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Nervous about Submitting Talks to Conferences? I Was Too

by Angela 28. February 2017 20:09

Note: If you’re itching to get right to the part where I offer ideas for improving your chances of being selected for conferences, skip past this right to the bottom. I promise I won’t be offended, mostly because I won’t know you did it Smile with tongue out

I say “was” like I got over it, but I really didn’t. I just found a great support system to help me muster the courage and confidence to get my thoughts together, pitch an idea, and do my best to deliver on it.  Not every talk I give is a home run, but I’m not a paid, professional speaker either. A lot of people have told me I make it look so easy, it’s not. I still get stomach flutters hitting submit on almost any talk I propose for a conference. I get excited and even MORE nervous the times I am selected. But I am also someone who is really passionate about what I do, who has had a lot of experiences both good and bad, and who truly believes that we can learn a TON from each other if only we’d all have the courage to show up and give it a go. And I rarely do it alone.

For me it is two-fold. I grew up with this core belief that to be enough, to be valued that I have to be perfect. That I have to know something expertly before having the “audacity” to speak on it at a conference. I think that is why I have gotten really comfortable speaking on Imposter Syndrome, because OH BOY do I do that well Smile

It’s a fairly common feeling, and one that seems even more pervasive among minorities in a given field. SO sure, this is not JUST about being a woman in a STEM field, but I am a woman in a STEM field and I can’t really speak with authority on what it’s like to be anything else. I also know there are never lines in my bathroom at conferences, because not many of us are attending, and even fewer of us are speaking. As a conference organizer, I can also state from experience that it’s not an issue of women not being selected to speak, women often are not submitting to begin with! Why? I don’t know for sure, I imagine it’s not only more complicated than any of us can posit from the safety of our office chairs, but it’s different for everyone. This post isn’t about deconstructing all that and solving the world, but it’s about things we CAN do to mitigate one of the factors contributing to this.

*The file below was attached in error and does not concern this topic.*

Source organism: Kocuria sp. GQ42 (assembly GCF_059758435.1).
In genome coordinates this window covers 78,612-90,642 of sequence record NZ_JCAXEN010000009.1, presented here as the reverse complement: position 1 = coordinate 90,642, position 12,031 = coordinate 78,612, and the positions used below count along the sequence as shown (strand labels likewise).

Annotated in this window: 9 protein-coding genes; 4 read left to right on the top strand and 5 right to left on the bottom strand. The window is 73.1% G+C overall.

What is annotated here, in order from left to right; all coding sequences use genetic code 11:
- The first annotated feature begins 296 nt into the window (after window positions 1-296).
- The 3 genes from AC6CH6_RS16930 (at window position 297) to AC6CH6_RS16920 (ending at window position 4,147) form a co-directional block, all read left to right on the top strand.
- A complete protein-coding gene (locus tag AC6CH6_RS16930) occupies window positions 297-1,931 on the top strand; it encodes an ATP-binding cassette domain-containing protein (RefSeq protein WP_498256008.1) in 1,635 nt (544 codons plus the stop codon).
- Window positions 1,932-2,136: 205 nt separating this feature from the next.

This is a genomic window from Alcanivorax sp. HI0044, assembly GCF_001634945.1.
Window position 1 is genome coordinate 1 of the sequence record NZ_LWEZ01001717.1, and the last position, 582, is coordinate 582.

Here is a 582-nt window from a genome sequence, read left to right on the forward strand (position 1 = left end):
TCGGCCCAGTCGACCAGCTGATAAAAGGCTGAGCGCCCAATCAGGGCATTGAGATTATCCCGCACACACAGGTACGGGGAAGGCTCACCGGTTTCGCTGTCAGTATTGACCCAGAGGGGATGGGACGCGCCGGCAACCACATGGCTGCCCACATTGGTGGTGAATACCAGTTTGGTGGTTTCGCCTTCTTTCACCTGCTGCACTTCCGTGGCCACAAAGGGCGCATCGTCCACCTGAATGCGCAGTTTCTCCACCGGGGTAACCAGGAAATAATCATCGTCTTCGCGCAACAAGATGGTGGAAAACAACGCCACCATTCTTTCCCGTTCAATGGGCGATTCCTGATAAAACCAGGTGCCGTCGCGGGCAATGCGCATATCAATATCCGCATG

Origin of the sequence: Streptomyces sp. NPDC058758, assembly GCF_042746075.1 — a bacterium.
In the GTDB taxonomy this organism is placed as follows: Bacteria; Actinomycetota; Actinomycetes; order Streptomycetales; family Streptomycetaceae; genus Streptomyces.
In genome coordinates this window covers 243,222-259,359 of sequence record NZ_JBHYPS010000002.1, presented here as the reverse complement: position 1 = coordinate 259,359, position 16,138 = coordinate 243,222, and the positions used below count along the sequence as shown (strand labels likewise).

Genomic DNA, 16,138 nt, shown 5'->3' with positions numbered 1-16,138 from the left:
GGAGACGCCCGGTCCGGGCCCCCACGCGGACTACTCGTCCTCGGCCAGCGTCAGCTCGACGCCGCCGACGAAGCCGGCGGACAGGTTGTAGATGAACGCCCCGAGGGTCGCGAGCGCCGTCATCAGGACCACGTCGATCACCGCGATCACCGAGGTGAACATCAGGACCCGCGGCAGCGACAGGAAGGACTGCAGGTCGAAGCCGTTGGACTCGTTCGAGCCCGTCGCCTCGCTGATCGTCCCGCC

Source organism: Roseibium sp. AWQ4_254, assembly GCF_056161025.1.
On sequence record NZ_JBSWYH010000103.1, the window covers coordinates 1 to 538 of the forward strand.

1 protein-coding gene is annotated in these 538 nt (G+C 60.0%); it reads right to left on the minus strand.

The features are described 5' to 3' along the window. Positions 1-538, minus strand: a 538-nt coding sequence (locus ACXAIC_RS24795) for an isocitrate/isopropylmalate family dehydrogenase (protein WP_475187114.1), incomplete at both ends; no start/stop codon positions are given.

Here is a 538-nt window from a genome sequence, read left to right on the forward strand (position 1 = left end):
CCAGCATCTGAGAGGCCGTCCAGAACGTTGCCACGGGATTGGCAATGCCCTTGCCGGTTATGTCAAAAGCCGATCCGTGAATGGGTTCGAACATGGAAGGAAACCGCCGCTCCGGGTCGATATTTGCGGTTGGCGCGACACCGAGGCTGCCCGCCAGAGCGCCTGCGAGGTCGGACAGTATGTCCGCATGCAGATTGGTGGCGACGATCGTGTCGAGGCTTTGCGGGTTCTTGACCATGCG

For me, personally, it’s partly a confidence problem. I’d see a call for speakers and get excited about the idea of sharing my experiences, I’d even brainstorm a few ideas, then immediately think a) “Who am *I* to tell anyone anything? I don’t know anything that anyone else doesn’t already know” and b) my abstract sucks and probably won’t get picked so why should I even bother submitting. Getting rejected is humiliating and I’d rather not submit at all.  That first thought, that’s a big one that I am not tackling in this post. so let’s focus on abstract quality and presentation experience.

First off, not being selected for a conference is not the same thing as being “rejected” (thanks to my friend Sharon, @scichelli on Twitter, for that reminder today!) For instance, I know for a fact that some conferences get as many as 10 submissions for every speaker slot. That means that even if selection was totally random, you could have as little as a 10% chance of being selected. Most conferences I have been involved in rely on “blind voting” for final topic selection, meaning personal information is stripped so that selection comes down to writing style, quality of your description, and honestly how “hot” your topic is given where the industry is at the time. I know, that’s a lot of pressure, because now not only do you need be passionate and know your stuff, you also have to make sure your topic is interesting and current, but that your abstract catches the eye of whomever is judging them over and above other abstracts on the same material! This is where you CAN get help though, you don’t have to write your abstracts in a vacuum.

You may not know this, but there are a lot of things you can do to make sure your speaker bios and abstracts are “up to snuff” as it were:

Send them to a friend that you trust, maybe even someone not in the same field as you.  They can often sanity check things for grammar, spelling, and general style since they are not caught up on technical jargon. Seriously, bad grammar and spelling can mean the different between being selected or not when looking at 2 similar talks…

  1. Send them to a coworker, so someone who can make a pass on non-technical aspects but can also make sure the technical content is something interesting and valuable
  2. Pitch them to a smaller venue first, like an internal lunch and learn, or a local user group. This adds a bonus opportunity to practice your content and pacing, and tweak your presentation based on initial audience feedback. Meetup.com is an awesome place to start if you don’t already know what groups meet in your area.
  3. Check out the conference site and see if they offer any guidance or personal assistance. For instance, I am an organizer of ThatConference and we have really detailed guidance on how abstracts are voted on as well as some tips on creating really compelling submissions. The guidance is applicable for ANY conference talk, so I highly recommend checking it out. ThatConference also setup a dedicated slack community channel for attendees and potential speakers to ask questions and collaborate, which could include asking for help/support with your abstracts. This is becoming pretty common at other conferences too. Take advantage if the conference you are submitting to offers these resources!
  4. Last but not least, reach out via social networks like Twitter, LinkedIn, or even Facebook. Many of us are willing tor review a bio and abstract, offer advice or tips on public speaking, or connect you with any support that you need if we cannot provide it. I made an offer on Twitter just the other day and a bunch of my Twitter comrades offered up their assistance too! Check it out: